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See detailCrystal nucleation mechanism in melts of short polymer chains under quiescent conditions and under shear flow
Anwar, Muhammad UL; Berryman, Josh UL; Schilling, Tanja UL

in Journal of Chemical Physics (2014), (141), 124910

We present a molecular dynamics simulation study of crystal nucleation from undercooled melts of n-alkanes, and we identify the molecular mechanism of homogeneous crystal nucleation under quiescent ... [more ▼]

We present a molecular dynamics simulation study of crystal nucleation from undercooled melts of n-alkanes, and we identify the molecular mechanism of homogeneous crystal nucleation under quiescent conditions and under shear flow. We compare results for n-eicosane (C20) and npentacontahectane (C150), i.e., one system below the entanglement length and one above, at 20%– 30% undercooling. Under quiescent conditions, we observe that entanglement does not have an effect on the nucleation mechanism. For both chain lengths, the chains first align and then straighten locally, then the local density increases and finally positional ordering sets in. At low shear rates the nucleation mechanism is the same as under quiescent conditions, while at high shear rates the chains align and straighten at the same time. We report on the effects of shear rate and temperature on the nucleation rates and estimate the critical shear rates, beyond which the nucleation rates increase with the shear rate. In agreement with previous experimental observation and theoretical work, we find that the critical shear rate corresponds to a Weissenberg number of order 1. Finally, we show that the viscosity of the system is not affected by the crystalline nuclei. [less ▲]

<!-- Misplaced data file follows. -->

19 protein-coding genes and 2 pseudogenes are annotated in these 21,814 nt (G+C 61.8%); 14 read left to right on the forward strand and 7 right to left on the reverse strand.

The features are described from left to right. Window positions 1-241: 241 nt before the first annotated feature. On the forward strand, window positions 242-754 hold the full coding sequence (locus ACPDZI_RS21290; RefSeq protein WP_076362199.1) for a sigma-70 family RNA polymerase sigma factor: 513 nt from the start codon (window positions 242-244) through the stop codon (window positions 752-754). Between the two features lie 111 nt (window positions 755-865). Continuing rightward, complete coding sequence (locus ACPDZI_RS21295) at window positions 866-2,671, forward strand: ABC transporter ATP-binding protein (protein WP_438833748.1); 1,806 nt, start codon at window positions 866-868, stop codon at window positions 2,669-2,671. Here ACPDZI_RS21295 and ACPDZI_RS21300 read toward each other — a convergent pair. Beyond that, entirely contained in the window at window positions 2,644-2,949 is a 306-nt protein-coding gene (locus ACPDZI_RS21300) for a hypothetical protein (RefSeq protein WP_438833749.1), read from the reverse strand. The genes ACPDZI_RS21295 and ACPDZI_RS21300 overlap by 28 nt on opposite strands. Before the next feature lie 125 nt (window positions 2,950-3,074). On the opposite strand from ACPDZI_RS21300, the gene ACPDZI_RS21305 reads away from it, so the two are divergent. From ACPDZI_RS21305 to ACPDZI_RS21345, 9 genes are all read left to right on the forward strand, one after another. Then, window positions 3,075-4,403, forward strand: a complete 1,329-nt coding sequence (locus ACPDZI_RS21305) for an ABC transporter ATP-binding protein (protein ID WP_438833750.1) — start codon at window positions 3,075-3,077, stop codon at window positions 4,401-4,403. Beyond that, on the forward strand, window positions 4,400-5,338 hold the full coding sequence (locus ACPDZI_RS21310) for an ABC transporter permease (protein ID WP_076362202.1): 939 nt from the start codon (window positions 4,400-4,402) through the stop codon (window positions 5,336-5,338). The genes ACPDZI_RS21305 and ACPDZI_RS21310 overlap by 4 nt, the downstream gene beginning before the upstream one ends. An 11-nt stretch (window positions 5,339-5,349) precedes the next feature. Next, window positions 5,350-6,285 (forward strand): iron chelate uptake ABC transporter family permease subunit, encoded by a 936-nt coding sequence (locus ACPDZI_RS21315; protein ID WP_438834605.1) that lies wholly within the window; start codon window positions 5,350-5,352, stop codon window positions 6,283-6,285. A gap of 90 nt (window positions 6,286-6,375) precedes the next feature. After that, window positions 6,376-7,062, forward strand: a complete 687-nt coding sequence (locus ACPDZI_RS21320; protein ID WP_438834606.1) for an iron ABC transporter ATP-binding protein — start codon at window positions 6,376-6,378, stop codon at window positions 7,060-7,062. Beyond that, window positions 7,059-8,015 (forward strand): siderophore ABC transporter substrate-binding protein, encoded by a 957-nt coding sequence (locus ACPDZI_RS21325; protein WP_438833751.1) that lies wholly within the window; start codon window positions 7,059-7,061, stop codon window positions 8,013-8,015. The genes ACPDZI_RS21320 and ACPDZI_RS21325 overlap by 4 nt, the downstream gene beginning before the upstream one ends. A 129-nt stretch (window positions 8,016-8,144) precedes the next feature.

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See detailCrystallization mechanism in melts of short n-alkane chains
Anwar, Muhammad UL; Turci, Francesco UL; Schilling, Tanja UL

in Journal of Chemical Physics (2013), 139(21),

We study crystallization in a model system for eicosane (C20) by means of molecular dynamics simulation and identify the microscopic mechanisms of homogeneous crystal nucleation and growth. For the ... [more ▼]

We study crystallization in a model system for eicosane (C20) by means of molecular dynamics simulation and identify the microscopic mechanisms of homogeneous crystal nucleation and growth. For the nucleation process, we observe that chains first align and then straighten. Then the local density increases and finally the monomer units become ordered positionally. The subsequent crystal growth process is characterized by a sliding-in motion of the chains. Chains preferably attach to the crystalline cluster with one end and then move along the stems of already crystallized chains towards their final position. This process is cooperative, i.e., neighboring chains tend to get attached in clusters rather than independently. [less ▲]